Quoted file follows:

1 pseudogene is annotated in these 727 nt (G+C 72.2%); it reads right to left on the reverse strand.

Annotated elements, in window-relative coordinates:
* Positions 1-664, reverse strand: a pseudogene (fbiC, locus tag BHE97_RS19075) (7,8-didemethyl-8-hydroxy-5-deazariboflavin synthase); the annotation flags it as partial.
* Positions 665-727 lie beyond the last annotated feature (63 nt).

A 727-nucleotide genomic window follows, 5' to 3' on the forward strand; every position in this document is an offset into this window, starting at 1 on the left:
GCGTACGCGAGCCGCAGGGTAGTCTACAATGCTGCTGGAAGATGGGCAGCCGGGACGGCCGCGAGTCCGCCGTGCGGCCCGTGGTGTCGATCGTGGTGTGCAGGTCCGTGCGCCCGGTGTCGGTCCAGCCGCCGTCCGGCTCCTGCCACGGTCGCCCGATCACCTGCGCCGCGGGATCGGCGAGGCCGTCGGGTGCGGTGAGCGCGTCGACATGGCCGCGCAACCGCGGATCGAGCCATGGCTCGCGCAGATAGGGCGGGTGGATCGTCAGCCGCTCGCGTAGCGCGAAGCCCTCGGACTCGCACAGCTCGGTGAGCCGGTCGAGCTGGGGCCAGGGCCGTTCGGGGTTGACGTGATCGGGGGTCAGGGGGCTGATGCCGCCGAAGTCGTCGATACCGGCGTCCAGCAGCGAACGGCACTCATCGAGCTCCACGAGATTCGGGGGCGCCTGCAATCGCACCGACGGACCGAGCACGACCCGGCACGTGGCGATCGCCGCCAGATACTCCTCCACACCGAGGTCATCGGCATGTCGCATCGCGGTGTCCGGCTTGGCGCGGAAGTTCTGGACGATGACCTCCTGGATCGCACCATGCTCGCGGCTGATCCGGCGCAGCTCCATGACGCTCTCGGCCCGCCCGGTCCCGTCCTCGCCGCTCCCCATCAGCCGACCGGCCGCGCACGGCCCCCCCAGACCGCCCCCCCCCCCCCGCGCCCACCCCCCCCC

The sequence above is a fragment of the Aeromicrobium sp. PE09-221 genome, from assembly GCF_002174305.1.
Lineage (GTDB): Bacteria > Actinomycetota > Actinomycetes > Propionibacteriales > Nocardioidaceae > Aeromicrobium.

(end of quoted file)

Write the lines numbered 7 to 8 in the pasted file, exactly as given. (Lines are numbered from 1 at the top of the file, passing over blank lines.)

The sequence above is a fragment of the Aeromicrobium sp. PE09-221 genome, from assembly GCF_002174305.1.
Lineage (GTDB): Bacteria > Actinomycetota > Actinomycetes > Propionibacteriales > Nocardioidaceae > Aeromicrobium.